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Caribbean News Today

CARICOM states strong objection to EU “blacklist”

CARICOM Secretary General Irwin La Rocque CARICOM Secretary General Irwin La Rocque
The Caribbean Community (CARICOM) has stated its strong objection  to the recent decision by the European Commission to “blacklist” a number of CARICOM Member States for allegedly not co-operating on tax law enforcement  with European Union countries.

The Community, in a Statement issued Thursday, described the Commission’s assertion as patently false in view of the continued efforts by CARICOM Member States to comply with the onerous and unilaterally imposed regulatory measures.

The Commission earlier this month named Anguilla, Antigua and Barbuda, The Bahamas, Barbados, Belize, Bermuda, British Virgin Islands, Cayman Islands, Grenada, Montserrat, St. Kitts and Nevis, St. Vincent and the Grenadines and the Turks and Caicos Islands on its list of non-co-operative Tax jurisdictions and counties.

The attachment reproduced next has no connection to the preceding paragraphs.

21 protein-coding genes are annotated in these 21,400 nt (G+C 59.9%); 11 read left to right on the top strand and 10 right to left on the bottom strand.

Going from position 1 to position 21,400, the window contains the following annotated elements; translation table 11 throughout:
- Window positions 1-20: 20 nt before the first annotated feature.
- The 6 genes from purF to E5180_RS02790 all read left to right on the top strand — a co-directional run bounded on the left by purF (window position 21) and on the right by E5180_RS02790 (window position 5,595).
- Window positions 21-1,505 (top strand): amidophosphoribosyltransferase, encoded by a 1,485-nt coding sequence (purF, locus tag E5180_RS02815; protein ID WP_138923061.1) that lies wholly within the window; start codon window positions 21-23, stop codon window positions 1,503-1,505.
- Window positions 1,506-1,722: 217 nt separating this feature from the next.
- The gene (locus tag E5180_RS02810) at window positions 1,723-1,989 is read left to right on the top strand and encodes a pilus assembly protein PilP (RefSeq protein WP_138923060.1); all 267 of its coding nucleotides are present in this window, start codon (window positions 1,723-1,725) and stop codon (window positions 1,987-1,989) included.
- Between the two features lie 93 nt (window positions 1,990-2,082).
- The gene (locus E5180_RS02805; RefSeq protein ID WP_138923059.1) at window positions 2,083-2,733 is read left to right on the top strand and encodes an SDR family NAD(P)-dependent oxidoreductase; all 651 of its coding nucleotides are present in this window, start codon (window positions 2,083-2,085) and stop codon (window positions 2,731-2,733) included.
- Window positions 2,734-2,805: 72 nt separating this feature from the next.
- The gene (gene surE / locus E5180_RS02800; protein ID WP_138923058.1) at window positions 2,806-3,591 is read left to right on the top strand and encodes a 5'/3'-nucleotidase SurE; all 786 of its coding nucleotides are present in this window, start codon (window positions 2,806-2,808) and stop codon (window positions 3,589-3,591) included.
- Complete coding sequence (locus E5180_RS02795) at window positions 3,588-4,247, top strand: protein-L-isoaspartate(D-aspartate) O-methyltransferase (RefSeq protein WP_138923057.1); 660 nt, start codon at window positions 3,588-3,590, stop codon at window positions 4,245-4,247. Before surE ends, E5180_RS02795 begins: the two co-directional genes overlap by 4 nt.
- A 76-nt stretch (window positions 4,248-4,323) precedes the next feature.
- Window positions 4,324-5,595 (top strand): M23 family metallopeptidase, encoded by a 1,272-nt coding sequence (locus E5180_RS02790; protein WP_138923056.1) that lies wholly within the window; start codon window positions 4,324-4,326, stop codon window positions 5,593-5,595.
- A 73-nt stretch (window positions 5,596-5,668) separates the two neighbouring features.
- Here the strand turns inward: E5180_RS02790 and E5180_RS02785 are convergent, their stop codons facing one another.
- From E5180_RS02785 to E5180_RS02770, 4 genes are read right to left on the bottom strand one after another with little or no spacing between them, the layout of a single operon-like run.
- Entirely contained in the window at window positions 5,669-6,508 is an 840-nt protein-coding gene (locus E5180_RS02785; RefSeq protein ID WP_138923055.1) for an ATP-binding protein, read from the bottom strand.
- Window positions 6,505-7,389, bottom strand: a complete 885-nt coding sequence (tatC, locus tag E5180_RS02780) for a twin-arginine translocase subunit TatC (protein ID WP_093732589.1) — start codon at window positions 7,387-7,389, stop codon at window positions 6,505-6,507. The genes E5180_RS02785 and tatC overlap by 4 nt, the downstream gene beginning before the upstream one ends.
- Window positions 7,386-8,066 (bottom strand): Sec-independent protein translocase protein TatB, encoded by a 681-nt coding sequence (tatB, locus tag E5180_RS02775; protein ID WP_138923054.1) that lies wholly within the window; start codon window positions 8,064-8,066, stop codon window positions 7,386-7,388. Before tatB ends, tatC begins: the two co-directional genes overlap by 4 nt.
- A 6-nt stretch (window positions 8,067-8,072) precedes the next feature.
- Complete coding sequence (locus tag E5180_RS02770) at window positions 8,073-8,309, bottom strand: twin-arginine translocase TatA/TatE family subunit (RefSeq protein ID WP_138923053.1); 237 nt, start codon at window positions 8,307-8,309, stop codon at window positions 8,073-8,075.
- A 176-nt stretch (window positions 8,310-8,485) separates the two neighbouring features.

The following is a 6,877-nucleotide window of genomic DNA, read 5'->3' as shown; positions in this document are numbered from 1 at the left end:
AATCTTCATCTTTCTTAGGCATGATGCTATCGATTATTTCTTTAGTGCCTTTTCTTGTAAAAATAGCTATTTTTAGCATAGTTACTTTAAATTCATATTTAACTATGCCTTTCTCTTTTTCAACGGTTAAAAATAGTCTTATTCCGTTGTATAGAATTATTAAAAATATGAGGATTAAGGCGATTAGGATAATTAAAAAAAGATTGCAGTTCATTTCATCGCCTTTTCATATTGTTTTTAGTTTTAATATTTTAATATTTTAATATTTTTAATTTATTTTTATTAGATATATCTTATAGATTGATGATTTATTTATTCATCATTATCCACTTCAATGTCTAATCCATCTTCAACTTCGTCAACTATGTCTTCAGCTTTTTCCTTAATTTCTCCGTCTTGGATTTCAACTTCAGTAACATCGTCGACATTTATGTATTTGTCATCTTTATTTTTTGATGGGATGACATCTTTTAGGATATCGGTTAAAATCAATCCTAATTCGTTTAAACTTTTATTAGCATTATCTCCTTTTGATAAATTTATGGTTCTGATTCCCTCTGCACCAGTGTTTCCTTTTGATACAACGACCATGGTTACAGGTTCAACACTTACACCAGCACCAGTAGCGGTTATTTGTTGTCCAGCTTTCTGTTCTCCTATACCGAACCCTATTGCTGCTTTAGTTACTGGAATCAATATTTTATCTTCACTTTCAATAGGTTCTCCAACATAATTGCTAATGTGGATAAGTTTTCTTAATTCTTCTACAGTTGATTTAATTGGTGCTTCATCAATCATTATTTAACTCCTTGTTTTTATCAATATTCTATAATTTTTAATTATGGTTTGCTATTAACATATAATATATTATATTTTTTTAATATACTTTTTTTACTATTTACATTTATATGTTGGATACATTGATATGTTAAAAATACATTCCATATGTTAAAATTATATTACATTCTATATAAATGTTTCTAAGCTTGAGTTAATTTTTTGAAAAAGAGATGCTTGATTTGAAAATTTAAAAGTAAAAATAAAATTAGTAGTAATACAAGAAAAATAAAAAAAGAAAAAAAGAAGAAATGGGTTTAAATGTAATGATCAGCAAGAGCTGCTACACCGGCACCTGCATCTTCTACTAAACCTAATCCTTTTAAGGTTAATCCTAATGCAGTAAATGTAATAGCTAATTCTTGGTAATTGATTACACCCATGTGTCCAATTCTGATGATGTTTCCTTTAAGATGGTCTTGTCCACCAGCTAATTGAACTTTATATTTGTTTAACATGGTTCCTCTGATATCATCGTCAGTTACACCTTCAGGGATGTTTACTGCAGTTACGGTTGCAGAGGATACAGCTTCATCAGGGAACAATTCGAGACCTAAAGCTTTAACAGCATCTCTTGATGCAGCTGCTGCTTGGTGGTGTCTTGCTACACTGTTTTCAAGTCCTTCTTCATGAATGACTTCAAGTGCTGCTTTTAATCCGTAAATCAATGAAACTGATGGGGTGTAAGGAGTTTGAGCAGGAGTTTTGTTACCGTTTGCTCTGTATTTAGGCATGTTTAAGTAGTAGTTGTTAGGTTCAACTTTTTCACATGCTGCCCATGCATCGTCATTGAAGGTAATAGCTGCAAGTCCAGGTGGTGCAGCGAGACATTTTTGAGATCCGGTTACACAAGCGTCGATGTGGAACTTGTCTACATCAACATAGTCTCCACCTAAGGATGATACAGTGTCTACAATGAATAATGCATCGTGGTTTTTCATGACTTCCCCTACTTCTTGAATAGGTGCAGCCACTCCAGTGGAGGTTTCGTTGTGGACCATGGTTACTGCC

The following is the CARICOM Secretariat's statement on the matter:

"The Caribbean Community (CARICOM) strongly objects to the recent decision by the European Commission to "blacklist" a number of Member States of CARICOM on the pretext that there is no cooperation on tax law enforcement with the countries of the European Union (EU). This assertion is patently false in view of the continued efforts made by Member States to comply with the onerous and unilateral regulatory measures put forward by the Organisation of Economic Cooperation and Development (OECD)which sets international standards on tax cooperation.

"The OECD itself has stated in correspondence to the EU on this matter that “it considers most of the countries listed as largely compliant in the area of tax information sharing.” The OECD went further when it stated: “There is nothing more that they can do in order to be considered as cooperative.”

"It is indeed surprising that during the CARIFORUM-EU Summit Meeting on 11 June 2015 in Brussels, at which the strengthening of the bi-lateral partnership and cooperation was invoked as well as the strong historical, human and cultural bonds that unite the two regions, an issue as detrimental to the economic development of CARICOM as the “blacklisting” of a number of Member States was not tabled by the EU, but announced subsequently. The Caribbean Community, for which financial services are of vital economic importance, is forced to express its deep disappointment and grave concern at the conduct of the EU on this matter.

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